Sir Kenneth Branagh Has an [...]; Sir Kenneth Branagh Has Played Many of the Great Roles Penned by William Shakespeare, but in His New Film All Is True, He Finally Plays the Man Himself. He Talks to LAURA HARDING about Exploring the Bard's Later Years and Facing off against Dame Judi Dench

Daily Post (Liverpool, England), February 16, 2019 | Go to article overview

Sir Kenneth Branagh Has an [...]; Sir Kenneth Branagh Has Played Many of the Great Roles Penned by William Shakespeare, but in His New Film All Is True, He Finally Plays the Man Himself. He Talks to LAURA HARDING about Exploring the Bard's Later Years and Facing off against Dame Judi Dench


Sir Kenneth Branagh has an association with the work of Shakespeare that stretches back more than three decades FOR Sir Kenneth Branagh, it seems all roads lead to and from Shakespeare. Few actors of his fame have devoted so much of their life to the Bard's work, so it was perhaps inevitable that one day he would play the man himself.

And now the time has come, in his new film All Is True, which he has also directed.

"There has always been a fascination," he says, while leaning forward earnestly in an armchair.

"I have always read books about him, about alternative theories, and so 35 years or something into a career that has dealt a great deal with him, I'm playing him."

During that 35-year run, the 58-year-old has both directed and starred in numerous film adaptations of Shakespeare's plays, including Henry V, for which he was nominated for Best Actor and Best Director at the Oscars, Much Ado About Nothing, Othello, Hamlet, Love's Labour's Lost, As You Like It and countless more on stage, including Twelfth Night and Macbeth.

But rather than playing him in his heyday, when he was a young man at the height of his powers, the film focuses on the last years of his life, after a fire has destroyed the Globe Theatre and he returned to Stratford-upon-Avon.

"It felt particularly that the last three years of his life was relatively unexplored, at least in film," he explains.

"When researching that, there was a responsibility, given that we were never going to find out everything that really happened.

"We were going to have to take what you might call a Shakespearean approach," he laughs. "He took facts from the lives of the great, from Julius Caesar to kings of England and he filled in the gaps with imaginative speculation.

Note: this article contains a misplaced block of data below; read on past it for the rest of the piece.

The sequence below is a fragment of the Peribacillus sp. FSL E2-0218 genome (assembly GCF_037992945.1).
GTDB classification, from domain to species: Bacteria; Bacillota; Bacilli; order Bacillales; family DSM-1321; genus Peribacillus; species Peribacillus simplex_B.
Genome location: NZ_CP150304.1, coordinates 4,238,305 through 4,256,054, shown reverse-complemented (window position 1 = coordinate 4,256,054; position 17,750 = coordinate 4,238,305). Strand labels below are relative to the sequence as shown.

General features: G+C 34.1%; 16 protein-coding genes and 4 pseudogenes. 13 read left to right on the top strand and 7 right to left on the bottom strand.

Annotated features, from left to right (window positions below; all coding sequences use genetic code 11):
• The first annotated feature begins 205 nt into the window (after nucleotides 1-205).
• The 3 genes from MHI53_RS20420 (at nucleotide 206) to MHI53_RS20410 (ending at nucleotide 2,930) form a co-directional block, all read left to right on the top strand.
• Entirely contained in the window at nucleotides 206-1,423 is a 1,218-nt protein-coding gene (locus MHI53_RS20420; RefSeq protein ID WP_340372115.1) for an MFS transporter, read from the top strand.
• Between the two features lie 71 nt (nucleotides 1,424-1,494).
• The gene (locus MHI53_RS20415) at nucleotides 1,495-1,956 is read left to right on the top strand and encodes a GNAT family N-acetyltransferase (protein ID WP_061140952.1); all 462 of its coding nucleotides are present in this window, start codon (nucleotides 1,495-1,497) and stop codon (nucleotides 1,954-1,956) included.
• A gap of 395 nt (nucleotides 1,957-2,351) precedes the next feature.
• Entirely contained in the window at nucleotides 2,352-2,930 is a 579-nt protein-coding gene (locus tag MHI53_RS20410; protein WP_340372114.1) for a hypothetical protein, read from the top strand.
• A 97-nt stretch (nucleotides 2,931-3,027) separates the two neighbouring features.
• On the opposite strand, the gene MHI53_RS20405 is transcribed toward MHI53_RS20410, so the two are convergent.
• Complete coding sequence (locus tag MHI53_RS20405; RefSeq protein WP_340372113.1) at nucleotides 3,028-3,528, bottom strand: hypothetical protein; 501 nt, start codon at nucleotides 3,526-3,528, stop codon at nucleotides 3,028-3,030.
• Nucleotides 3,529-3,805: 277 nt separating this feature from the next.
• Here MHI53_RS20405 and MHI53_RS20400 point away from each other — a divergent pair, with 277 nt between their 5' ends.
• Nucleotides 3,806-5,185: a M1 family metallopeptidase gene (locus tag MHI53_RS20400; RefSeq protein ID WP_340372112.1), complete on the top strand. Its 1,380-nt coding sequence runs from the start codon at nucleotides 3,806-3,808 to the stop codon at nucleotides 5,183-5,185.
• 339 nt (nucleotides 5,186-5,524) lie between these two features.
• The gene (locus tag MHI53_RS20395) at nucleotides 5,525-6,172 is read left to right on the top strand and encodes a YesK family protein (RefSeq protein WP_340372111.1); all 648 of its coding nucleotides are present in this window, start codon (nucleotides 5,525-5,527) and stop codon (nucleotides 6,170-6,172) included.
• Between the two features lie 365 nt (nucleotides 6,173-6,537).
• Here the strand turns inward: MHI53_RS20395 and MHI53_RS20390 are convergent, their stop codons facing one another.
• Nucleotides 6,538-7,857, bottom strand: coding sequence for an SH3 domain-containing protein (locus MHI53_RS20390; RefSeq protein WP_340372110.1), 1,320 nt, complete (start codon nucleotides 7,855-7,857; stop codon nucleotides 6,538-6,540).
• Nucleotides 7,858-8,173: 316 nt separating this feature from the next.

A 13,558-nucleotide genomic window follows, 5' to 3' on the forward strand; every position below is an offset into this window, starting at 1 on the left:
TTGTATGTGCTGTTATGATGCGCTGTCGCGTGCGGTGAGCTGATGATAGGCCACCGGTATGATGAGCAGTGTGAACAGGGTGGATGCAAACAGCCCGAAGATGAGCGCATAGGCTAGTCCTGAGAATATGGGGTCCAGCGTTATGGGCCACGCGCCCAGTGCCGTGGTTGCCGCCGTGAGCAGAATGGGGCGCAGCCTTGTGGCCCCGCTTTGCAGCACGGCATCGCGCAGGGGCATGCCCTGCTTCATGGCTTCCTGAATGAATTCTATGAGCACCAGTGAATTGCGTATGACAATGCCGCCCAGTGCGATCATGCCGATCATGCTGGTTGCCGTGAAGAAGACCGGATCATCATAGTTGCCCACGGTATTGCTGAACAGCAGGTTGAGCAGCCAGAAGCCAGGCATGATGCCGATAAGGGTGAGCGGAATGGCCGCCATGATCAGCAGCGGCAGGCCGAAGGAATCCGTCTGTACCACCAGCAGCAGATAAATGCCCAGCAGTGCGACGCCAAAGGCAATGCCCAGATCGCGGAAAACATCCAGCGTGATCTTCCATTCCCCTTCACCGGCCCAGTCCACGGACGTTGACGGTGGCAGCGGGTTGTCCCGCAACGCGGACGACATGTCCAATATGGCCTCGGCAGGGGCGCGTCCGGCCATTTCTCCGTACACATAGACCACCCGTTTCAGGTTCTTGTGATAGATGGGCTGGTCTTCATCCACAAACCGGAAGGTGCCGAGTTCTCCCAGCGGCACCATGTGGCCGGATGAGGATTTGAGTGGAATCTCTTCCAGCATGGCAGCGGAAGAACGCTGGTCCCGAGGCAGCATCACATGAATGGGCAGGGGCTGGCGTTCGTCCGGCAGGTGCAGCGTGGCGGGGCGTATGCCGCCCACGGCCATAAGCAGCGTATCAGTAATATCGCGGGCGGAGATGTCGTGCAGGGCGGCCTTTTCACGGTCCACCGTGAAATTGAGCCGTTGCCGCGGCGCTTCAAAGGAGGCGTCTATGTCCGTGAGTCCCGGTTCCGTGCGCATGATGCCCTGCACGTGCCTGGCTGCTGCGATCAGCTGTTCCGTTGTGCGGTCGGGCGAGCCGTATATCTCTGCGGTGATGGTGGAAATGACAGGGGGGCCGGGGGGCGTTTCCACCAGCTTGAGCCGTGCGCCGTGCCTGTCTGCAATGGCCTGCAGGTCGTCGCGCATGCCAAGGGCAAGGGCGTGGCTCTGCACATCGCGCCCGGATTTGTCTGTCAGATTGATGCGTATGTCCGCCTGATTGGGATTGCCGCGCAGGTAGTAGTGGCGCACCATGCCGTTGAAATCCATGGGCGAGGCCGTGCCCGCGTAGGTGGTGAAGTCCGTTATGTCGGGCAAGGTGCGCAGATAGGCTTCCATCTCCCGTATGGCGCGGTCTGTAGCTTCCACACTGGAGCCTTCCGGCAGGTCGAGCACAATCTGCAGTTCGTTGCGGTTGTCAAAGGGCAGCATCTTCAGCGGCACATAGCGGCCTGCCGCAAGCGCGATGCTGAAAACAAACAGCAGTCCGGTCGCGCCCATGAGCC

"So that is intimidating, but it is also an exciting creative departure point."

ON BIG SCREEN " Does his interest in alternative theories include the idea that Shakespeare might not have penned all the plays that bear his name, as perpetuated by actors such as Sir Mark Rylance and Sir Derek Jacobi?"For me it is all interesting," he replies. "All debate and all speculation is interesting about it.

"But I love actually making the man from Stratford the starting point, because we do have information in the public record about that.

"You can go visit a house that he lived in and you can go see where he was born and so, for me, this process was about returning to that source."

THe." And while that might make it sound like a classic 'great man' biopic, the film takes an unexpected turn to explore his strained relationship with his wife Anne Hathaway, played by Dame Judi Dench, and his two daughters."They are entirely unused to him being there regularly, he says. …

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Sir Kenneth Branagh Has an [...]; Sir Kenneth Branagh Has Played Many of the Great Roles Penned by William Shakespeare, but in His New Film All Is True, He Finally Plays the Man Himself. He Talks to LAURA HARDING about Exploring the Bard's Later Years and Facing off against Dame Judi Dench
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